Let's Have A Little Fairness On This JCPenney CEO Switch

Among the avalanche of retail commentary Tuesday (April 9) morning about the JCPenney CEO switch, there was one comment that seemed to sum up the skeptical view about the switch and it came from Kevin Coupe at MorningNewsBeat. Coupe wrote: "It does make me wonder about JCP's board of directors. They hired one guy, didn't like his vision and implementation, so they fired him and hired another guy. Then, when that didn't work out, they hired back the old guy. Not sure here what the vision is. Or if there is any."

Not sure that's entirely fair. When the board parted ways with Ullman, JCPenney was not doing particularly well, but it wasn't a disaster. The strategy (aka vision) was for someone new to come in and take JCPenney in a better direction. The problem with Johnson's approach was not necessarily that his ideas were bad (many were quite good and others, well, we'll never know how they would have played out over time), but that they were forced upon shoppers too quickly and with almost no preparation.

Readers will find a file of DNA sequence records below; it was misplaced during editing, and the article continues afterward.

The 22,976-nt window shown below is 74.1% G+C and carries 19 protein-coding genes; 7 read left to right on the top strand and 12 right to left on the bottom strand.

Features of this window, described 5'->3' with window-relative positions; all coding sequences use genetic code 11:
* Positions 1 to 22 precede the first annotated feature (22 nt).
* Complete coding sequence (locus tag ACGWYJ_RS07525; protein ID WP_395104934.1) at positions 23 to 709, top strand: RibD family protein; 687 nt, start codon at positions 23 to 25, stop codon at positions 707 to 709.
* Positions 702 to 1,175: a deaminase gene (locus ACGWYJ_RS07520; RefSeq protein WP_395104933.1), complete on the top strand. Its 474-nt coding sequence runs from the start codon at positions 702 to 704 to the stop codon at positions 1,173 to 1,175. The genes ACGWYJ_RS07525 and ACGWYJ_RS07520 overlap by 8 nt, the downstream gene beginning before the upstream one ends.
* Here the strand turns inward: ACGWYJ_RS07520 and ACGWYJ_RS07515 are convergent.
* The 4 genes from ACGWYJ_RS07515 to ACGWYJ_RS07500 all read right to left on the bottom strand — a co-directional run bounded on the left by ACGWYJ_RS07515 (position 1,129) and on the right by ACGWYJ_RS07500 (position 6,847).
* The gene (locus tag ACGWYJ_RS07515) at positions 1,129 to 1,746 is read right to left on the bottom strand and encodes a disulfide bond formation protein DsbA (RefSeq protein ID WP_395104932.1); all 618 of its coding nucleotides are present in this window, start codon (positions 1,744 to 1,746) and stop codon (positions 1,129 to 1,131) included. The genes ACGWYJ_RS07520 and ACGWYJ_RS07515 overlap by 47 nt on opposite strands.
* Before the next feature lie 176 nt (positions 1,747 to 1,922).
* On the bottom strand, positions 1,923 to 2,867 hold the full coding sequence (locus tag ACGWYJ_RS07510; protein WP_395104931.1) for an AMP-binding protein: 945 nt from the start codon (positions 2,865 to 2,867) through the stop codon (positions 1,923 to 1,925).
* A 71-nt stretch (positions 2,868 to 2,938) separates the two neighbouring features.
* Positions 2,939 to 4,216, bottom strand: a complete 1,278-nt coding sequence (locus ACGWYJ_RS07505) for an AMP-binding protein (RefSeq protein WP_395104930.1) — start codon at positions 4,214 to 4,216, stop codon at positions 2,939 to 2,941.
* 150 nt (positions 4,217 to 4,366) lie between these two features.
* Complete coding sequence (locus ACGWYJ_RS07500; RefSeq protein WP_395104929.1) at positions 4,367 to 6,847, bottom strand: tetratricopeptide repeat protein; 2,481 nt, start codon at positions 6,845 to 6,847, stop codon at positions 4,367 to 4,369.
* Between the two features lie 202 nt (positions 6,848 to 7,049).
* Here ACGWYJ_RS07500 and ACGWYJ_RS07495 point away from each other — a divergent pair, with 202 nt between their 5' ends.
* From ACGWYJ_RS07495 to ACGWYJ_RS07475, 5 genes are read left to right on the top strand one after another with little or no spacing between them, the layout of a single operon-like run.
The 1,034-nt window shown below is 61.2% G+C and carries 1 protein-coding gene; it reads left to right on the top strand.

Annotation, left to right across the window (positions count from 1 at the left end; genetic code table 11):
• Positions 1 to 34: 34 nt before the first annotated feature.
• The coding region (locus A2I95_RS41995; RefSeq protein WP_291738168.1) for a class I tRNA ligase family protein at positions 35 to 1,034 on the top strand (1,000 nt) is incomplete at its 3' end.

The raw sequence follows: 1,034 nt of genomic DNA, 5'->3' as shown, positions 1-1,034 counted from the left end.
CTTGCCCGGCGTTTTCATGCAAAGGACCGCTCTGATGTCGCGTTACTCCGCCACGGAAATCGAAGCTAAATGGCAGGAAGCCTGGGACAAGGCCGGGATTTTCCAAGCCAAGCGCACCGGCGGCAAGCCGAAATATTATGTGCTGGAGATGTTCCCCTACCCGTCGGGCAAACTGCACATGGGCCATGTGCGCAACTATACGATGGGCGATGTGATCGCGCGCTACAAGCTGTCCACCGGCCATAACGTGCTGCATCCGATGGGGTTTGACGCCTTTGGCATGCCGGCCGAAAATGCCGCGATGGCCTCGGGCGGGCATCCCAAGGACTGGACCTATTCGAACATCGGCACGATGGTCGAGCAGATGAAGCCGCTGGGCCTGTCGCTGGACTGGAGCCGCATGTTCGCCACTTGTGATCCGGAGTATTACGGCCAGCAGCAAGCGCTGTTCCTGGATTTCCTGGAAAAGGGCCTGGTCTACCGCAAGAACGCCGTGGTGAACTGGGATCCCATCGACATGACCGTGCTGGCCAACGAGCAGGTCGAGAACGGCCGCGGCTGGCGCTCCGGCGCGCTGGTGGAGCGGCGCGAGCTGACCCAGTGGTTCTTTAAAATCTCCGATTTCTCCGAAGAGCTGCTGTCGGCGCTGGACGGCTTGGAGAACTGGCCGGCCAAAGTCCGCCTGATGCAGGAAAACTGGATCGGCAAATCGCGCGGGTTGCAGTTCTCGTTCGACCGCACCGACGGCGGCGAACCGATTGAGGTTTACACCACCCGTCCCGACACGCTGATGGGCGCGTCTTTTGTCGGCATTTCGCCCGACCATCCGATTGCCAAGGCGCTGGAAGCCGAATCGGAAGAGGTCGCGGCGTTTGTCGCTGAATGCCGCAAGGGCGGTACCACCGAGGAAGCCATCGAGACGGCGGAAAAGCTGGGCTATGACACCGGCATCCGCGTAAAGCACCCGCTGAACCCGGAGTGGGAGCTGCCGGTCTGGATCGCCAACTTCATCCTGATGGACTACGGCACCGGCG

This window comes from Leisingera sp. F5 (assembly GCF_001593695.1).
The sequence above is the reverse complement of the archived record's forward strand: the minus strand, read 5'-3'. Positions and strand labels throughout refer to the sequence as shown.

People who had been given the private Johnson tour were mostly impressed, but shoppers were offered no such hand-holding. Unlike (remaining) employees, if you go too fast and get shoppers uncomfortable, they have no reason to give your new ideas a try.

Back to Ullman. Forget "not doing particularly well." Today, JCPenney is looking at a bankruptcy possibility. Shoppers are fleeing. That's the only vision the board sees and it's the only one—for the moment—they should see. Going back to the former CEO is a fine first step in righting the ship and making a case for shoppers to come back.

This is no longer a battle for creating the best retailer to compete in the 21st century. This is about survival. In that context, going back to the last CEO—a guy who needs no training, will require minimal if any transition, and knows the JCPenney workforce better than anyone—makes a lot of sense.